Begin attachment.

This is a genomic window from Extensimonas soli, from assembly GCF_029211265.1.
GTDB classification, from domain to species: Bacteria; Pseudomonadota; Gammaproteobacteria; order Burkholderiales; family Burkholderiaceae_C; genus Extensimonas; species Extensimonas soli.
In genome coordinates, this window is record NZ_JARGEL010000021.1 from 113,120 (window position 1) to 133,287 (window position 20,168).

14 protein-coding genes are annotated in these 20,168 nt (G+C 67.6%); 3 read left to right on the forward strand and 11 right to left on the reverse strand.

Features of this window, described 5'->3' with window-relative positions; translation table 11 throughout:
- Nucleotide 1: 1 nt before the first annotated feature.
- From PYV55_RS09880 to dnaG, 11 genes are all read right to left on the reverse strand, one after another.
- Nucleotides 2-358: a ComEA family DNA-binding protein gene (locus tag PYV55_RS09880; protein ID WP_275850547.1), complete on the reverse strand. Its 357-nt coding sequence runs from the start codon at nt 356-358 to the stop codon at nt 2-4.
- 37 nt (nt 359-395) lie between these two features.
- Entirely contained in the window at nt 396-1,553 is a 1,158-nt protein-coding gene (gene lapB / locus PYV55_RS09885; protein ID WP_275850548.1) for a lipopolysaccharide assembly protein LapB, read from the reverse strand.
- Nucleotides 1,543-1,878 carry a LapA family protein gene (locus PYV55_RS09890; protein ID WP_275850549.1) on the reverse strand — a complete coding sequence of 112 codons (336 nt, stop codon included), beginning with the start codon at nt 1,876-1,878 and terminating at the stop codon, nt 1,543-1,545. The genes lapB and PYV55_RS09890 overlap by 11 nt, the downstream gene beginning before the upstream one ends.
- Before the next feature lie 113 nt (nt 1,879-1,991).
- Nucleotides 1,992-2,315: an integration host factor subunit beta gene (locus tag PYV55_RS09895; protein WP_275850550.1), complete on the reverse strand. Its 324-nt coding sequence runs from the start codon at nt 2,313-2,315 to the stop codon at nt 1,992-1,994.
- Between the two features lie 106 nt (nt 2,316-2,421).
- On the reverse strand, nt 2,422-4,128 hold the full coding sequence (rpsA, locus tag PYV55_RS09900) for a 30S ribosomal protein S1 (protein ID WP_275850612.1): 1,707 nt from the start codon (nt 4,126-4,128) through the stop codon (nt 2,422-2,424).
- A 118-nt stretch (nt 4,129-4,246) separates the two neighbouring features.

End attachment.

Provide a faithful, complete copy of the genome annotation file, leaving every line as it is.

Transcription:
This is a genomic window from Extensimonas soli, from assembly GCF_029211265.1.
GTDB classification, from domain to species: Bacteria; Pseudomonadota; Gammaproteobacteria; order Burkholderiales; family Burkholderiaceae_C; genus Extensimonas; species Extensimonas soli.
In genome coordinates, this window is record NZ_JARGEL010000021.1 from 113,120 (window position 1) to 133,287 (window position 20,168).

14 protein-coding genes are annotated in these 20,168 nt (G+C 67.6%); 3 read left to right on the forward strand and 11 right to left on the reverse strand.

Features of this window, described 5'->3' with window-relative positions; translation table 11 throughout:
- Nucleotide 1: 1 nt before the first annotated feature.
- From PYV55_RS09880 to dnaG, 11 genes are all read right to left on the reverse strand, one after another.
- Nucleotides 2-358: a ComEA family DNA-binding protein gene (locus tag PYV55_RS09880; protein ID WP_275850547.1), complete on the reverse strand. Its 357-nt coding sequence runs from the start codon at nt 356-358 to the stop codon at nt 2-4.
- 37 nt (nt 359-395) lie between these two features.
- Entirely contained in the window at nt 396-1,553 is a 1,158-nt protein-coding gene (gene lapB / locus PYV55_RS09885; protein ID WP_275850548.1) for a lipopolysaccharide assembly protein LapB, read from the reverse strand.
- Nucleotides 1,543-1,878 carry a LapA family protein gene (locus PYV55_RS09890; protein ID WP_275850549.1) on the reverse strand — a complete coding sequence of 112 codons (336 nt, stop codon included), beginning with the start codon at nt 1,876-1,878 and terminating at the stop codon, nt 1,543-1,545. The genes lapB and PYV55_RS09890 overlap by 11 nt, the downstream gene beginning before the upstream one ends.
- Before the next feature lie 113 nt (nt 1,879-1,991).
- Nucleotides 1,992-2,315: an integration host factor subunit beta gene (locus tag PYV55_RS09895; protein WP_275850550.1), complete on the reverse strand. Its 324-nt coding sequence runs from the start codon at nt 2,313-2,315 to the stop codon at nt 1,992-1,994.
- Between the two features lie 106 nt (nt 2,316-2,421).
- On the reverse strand, nt 2,422-4,128 hold the full coding sequence (rpsA, locus tag PYV55_RS09900) for a 30S ribosomal protein S1 (protein ID WP_275850612.1): 1,707 nt from the start codon (nt 4,126-4,128) through the stop codon (nt 2,422-2,424).
- A 118-nt stretch (nt 4,129-4,246) separates the two neighbouring features.